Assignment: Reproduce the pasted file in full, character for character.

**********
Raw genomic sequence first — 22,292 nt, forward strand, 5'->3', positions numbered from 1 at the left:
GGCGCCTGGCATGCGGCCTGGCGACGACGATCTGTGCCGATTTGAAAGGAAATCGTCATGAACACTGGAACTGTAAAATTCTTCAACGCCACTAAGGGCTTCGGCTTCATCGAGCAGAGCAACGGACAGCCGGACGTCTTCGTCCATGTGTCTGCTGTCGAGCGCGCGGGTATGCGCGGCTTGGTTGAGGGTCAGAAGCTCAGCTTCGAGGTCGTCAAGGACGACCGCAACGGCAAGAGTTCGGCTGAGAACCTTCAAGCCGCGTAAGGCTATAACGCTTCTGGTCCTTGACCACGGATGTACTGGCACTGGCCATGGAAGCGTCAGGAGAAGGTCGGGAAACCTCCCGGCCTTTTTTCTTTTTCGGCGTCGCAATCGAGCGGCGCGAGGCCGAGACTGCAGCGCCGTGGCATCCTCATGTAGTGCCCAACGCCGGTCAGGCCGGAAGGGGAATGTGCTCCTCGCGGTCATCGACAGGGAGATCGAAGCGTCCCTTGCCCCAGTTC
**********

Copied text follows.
Raw genomic sequence first — 22,292 nt, forward strand, 5'->3', positions numbered from 1 at the left:
GGCGCCTGGCATGCGGCCTGGCGACGACGATCTGTGCCGATTTGAAAGGAAATCGTCATGAACACTGGAACTGTAAAATTCTTCAACGCCACTAAGGGCTTCGGCTTCATCGAGCAGAGCAACGGACAGCCGGACGTCTTCGTCCATGTGTCTGCTGTCGAGCGCGCGGGTATGCGCGGCTTGGTTGAGGGTCAGAAGCTCAGCTTCGAGGTCGTCAAGGACGACCGCAACGGCAAGAGTTCGGCTGAGAACCTTCAAGCCGCGTAAGGCTATAACGCTTCTGGTCCTTGACCACGGATGTACTGGCACTGGCCATGGAAGCGTCAGGAGAAGGTCGGGAAACCTCCCGGCCTTTTTTCTTTTTCGGCGTCGCAATCGAGCGGCGCGAGGCCGAGACTGCAGCGCCGTGGCATCCTCATGTAGTGCCCAACGCCGGTCAGGCCGGAAGGGGAATGTGCTCCTCGCGGTCATCGACAGGGAGATCGAAGCGTCCCTTGCCCCAGTTC